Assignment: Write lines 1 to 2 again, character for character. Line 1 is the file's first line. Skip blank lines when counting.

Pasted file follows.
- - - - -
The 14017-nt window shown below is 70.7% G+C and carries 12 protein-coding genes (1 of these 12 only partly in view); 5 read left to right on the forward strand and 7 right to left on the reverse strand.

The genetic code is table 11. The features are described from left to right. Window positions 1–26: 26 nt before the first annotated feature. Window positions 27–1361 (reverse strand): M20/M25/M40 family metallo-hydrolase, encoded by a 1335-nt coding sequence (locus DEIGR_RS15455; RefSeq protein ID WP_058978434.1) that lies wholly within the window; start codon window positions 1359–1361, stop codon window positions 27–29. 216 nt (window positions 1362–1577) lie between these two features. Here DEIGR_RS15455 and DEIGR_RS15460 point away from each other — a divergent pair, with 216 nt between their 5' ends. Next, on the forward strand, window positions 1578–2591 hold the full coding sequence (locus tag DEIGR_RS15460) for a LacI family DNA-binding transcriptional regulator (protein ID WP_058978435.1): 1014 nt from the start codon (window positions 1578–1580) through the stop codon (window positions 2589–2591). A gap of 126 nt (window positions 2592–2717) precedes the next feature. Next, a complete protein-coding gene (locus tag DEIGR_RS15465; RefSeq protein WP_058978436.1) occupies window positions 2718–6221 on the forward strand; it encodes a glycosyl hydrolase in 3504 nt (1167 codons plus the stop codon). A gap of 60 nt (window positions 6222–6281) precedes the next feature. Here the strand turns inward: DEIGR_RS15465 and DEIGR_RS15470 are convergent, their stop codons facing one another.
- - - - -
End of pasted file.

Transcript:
The 14017-nt window shown below is 70.7% G+C and carries 12 protein-coding genes (1 of these 12 only partly in view); 5 read left to right on the forward strand and 7 right to left on the reverse strand.

The genetic code is table 11. The features are described from left to right. Window positions 1–26: 26 nt before the first annotated feature. Window positions 27–1361 (reverse strand): M20/M25/M40 family metallo-hydrolase, encoded by a 1335-nt coding sequence (locus DEIGR_RS15455; RefSeq protein ID WP_058978434.1) that lies wholly within the window; start codon window positions 1359–1361, stop codon window positions 27–29. 216 nt (window positions 1362–1577) lie between these two features. Here DEIGR_RS15455 and DEIGR_RS15460 point away from each other — a divergent pair, with 216 nt between their 5' ends. Next, on the forward strand, window positions 1578–2591 hold the full coding sequence (locus tag DEIGR_RS15460) for a LacI family DNA-binding transcriptional regulator (protein ID WP_058978435.1): 1014 nt from the start codon (window positions 1578–1580) through the stop codon (window positions 2589–2591). A gap of 126 nt (window positions 2592–2717) precedes the next feature. Next, a complete protein-coding gene (locus tag DEIGR_RS15465; RefSeq protein WP_058978436.1) occupies window positions 2718–6221 on the forward strand; it encodes a glycosyl hydrolase in 3504 nt (1167 codons plus the stop codon). A gap of 60 nt (window positions 6222–6281) precedes the next feature. Here the strand turns inward: DEIGR_RS15465 and DEIGR_RS15470 are convergent, their stop codons facing one another.